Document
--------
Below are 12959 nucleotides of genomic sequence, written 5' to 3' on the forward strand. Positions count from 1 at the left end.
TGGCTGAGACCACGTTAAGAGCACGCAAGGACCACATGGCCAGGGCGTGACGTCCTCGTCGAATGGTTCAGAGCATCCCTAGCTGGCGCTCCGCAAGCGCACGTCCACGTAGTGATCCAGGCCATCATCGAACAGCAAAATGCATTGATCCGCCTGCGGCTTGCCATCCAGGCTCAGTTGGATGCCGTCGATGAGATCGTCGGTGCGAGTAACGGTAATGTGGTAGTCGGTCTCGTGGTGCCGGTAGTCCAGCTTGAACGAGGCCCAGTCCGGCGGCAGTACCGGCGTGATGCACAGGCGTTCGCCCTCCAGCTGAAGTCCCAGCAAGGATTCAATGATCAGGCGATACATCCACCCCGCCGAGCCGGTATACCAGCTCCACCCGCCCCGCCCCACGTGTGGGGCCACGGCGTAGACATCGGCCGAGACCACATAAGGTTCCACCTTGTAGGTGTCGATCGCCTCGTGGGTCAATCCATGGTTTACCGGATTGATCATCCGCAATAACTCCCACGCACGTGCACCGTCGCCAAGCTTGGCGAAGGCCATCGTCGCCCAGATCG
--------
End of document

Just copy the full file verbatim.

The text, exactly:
Below are 12959 nucleotides of genomic sequence, written 5' to 3' on the forward strand. Positions count from 1 at the left end.
TGGCTGAGACCACGTTAAGAGCACGCAAGGACCACATGGCCAGGGCGTGACGTCCTCGTCGAATGGTTCAGAGCATCCCTAGCTGGCGCTCCGCAAGCGCACGTCCACGTAGTGATCCAGGCCATCATCGAACAGCAAAATGCATTGATCCGCCTGCGGCTTGCCATCCAGGCTCAGTTGGATGCCGTCGATGAGATCGTCGGTGCGAGTAACGGTAATGTGGTAGTCGGTCTCGTGGTGCCGGTAGTCCAGCTTGAACGAGGCCCAGTCCGGCGGCAGTACCGGCGTGATGCACAGGCGTTCGCCCTCCAGCTGAAGTCCCAGCAAGGATTCAATGATCAGGCGATACATCCACCCCGCCGAGCCGGTATACCAGCTCCACCCGCCCCGCCCCACGTGTGGGGCCACGGCGTAGACATCGGCCGAGACCACATAAGGTTCCACCTTGTAGGTGTCGATCGCCTCGTGGGTCAATCCATGGTTTACCGGATTGATCATCCGCAATAACTCCCACGCACGTGCACCGTCGCCAAGCTTGGCGAAGGCCATCGTCGCCCAGATCG